4. Women in the Picture: Women, Art and the Power of Looking by Catherine McCormack (non-fiction, criticism; art; feminism; )

‘Women’s identity has long been stifled by a limited set of archetypes, found everywhere in pictures from art history’s classics to advertising, while women artists have been overlooked and held back from shaping more empowering roles.

In this impassioned book, art historian Catherine McCormack asks us to look again at what these images have told us to value, opening up our most loved images – from those of Titian and Botticelli to Picasso and the Pre-Raphaelites. She also shows us how women artists – from Berthe Morisot to Beyoncé, Judy Chicago to Kara Walker – have offered us new ways of thinking about women’s identity, sexuality, race and power. 

Women in the Picture gives us new ways of seeing the art of the past and the familiar images of today so that we might free women from these restrictive roles and embrace the breadth of women’s vision.’

5. A Single Thread by Tracy Chevalier (historical fiction; embroidery; strong women)

‘1932. After the Great War took both her beloved brother and her fiancé, Violet Speedwell has become a “surplus woman,” one of a generation doomed to a life of spinsterhood after the war killed so many young men. Yet Violet cannot reconcile herself to a life spent caring for her grieving, embittered mother. After countless meals of boiled eggs and dry toast, she saves enough to move out of her mother’s place and into the town of Winchester, home to one of England’s grandest cathedrals. There, Violet is drawn into a society of broderers–women who embroider kneelers for the Cathedral, carrying on a centuries-long tradition of bringing comfort to worshippers.

Violet finds support and community in the group, fulfillment in the work they create, and even a growing friendship with the vivacious Gilda. But when forces threaten her new independence and another war appears on the horizon, Violet must fight to put down roots in a place where women aren’t expected to grow. Told in Chevalier’s glorious prose, A Single Thread is a timeless story of friendship, love, and a woman crafting her own life.’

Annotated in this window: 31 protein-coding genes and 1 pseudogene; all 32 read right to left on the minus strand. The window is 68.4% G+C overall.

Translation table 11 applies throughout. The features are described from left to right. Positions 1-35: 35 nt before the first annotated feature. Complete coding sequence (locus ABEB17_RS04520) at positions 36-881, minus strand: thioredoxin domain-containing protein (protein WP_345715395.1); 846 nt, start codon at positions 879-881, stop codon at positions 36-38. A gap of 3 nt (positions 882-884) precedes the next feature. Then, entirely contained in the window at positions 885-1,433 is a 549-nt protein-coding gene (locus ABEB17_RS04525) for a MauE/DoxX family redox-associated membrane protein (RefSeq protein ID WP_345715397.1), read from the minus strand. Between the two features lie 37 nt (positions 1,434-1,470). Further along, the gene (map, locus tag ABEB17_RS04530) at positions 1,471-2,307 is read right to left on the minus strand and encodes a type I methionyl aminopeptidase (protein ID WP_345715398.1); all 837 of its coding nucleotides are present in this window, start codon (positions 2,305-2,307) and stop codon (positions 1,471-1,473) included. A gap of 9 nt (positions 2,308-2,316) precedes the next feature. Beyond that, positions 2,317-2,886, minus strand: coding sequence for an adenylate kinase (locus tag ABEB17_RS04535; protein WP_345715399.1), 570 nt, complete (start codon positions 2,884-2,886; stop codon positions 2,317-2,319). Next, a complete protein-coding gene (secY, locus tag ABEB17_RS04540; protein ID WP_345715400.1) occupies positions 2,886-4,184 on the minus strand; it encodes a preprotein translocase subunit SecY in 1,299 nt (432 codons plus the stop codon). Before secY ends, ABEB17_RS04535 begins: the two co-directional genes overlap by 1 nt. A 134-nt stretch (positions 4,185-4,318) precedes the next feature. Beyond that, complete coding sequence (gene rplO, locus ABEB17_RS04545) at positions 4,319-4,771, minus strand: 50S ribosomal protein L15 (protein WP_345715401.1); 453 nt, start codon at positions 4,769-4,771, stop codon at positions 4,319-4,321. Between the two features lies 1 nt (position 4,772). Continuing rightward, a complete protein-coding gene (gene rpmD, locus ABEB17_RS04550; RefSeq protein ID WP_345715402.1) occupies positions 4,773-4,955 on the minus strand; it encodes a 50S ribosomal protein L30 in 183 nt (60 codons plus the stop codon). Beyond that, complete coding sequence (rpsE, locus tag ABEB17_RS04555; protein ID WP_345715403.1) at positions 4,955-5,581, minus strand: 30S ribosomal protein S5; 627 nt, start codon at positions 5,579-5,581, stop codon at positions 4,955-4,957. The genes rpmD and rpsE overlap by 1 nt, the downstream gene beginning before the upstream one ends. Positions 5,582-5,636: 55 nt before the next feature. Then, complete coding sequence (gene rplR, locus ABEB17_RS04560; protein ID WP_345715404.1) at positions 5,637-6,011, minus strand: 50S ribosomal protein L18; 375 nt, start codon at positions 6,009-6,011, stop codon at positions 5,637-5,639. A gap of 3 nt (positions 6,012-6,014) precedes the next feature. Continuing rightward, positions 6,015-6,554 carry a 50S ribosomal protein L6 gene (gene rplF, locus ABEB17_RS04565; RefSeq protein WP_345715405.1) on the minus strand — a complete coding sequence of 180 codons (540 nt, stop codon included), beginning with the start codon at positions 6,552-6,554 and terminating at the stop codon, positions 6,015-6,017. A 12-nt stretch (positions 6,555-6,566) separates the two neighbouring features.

6. Not on the Label by Felicity Lawrence (non-fiction; investigative; eye-opening)

‘In 2004 Felicity Lawrence published her ground-breaking book, Not on the Label, where, in a series of undercover investigations she provided a shocking account of what really goes into the food we eat. She discovered why beef waste ends up in chicken, why a single lettuce might be sprayed six times with chemicals before it ends up in our salad, why bread is full of water. And she showed how obesity, the appalling conditions of migrant workers, ravaged fields in Europe and the supermarket on our high street are all intimately connected. Her discoveries would change the way we thought about the UK food industry for ever. And, when the horsemeat scandal hit the headlines in 2013, her book seemed extraordinarily prescient once again. Now, in this new edition of her seminal work, Felicity Lawrence delves deeply into that scandal and uncovers how the great British public ended up eating horses.’

7. Misfits: A Personal Manifesto by Michaela Coel (non-fiction, memoir; race; womanhood; creativity)

‘In this sensational agenda-setting début, Michaela Coel, BAFTA-winning actor and writer of breakout series I May Destroy You and Chewing Gum, makes a compelling case for radical honesty.